Pope Francis is scheduled to make his first visit to the United States next week, where he will visit Washington, D.C., New York City and Philadelphia. The excitement is drawing an interest in the sharing economy as more people are renting out their homes, and sites like Airbnb are seeing a surge of first-time users.
In Philadelphia, some estimates predict as many as 1.5 million visitors will flood the city for the pope. In a city with only 11,500 hotel rooms, it's creating a new demand—though not as much as some might have hoped.
Kathleen Townsend and her three roommates in downtown Philadelphia recently joined AirBnb, based on the hype of the pope's trip. "We heard about all these people doing it and getting thousands of dollars, but we weren't getting as much interest as we thought," she said.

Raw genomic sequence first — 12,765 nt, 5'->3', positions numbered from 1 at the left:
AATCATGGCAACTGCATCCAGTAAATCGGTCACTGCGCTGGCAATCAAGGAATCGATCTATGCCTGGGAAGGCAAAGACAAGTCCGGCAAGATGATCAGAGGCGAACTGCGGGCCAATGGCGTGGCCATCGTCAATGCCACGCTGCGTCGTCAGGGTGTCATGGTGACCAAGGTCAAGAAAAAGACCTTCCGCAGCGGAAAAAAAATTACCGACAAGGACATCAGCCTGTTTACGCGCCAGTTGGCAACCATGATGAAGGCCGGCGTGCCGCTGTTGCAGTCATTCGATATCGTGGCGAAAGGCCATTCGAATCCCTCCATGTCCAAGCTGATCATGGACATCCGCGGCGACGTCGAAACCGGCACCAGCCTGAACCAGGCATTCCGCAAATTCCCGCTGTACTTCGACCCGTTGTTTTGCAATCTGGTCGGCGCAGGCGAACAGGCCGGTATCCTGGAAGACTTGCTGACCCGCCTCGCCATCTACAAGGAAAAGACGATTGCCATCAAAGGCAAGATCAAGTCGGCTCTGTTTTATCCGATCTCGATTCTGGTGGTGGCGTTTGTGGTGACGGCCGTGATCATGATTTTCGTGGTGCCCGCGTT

Originally her four bedroom home was listed for $2,000 for a stay between Thursday through Monday. But upon learning the pope would only be in town Saturday and Sunday, they modified their booking requirement, offering the home for around $500 per night instead.
When it was posted specifically for the pope's visit, however, they were contacted by someone looking to stay during the "Made in America" music festival taking place in early September. Townsend and her roommates were going to be out of town that weekend and figured they'd give it a try.
"We were nervous at first because it was young people who were here for a concert and probably drinking…much different than people coming for the pope," Townsend said. "But it worked out great and we'd do it again."
The hype in Philadelphia, prompted the city to become the latest city to legalize rentals through online marketplaces like Airbnb, and require short-term rentals be subject to an 8.5 percent hotel tax.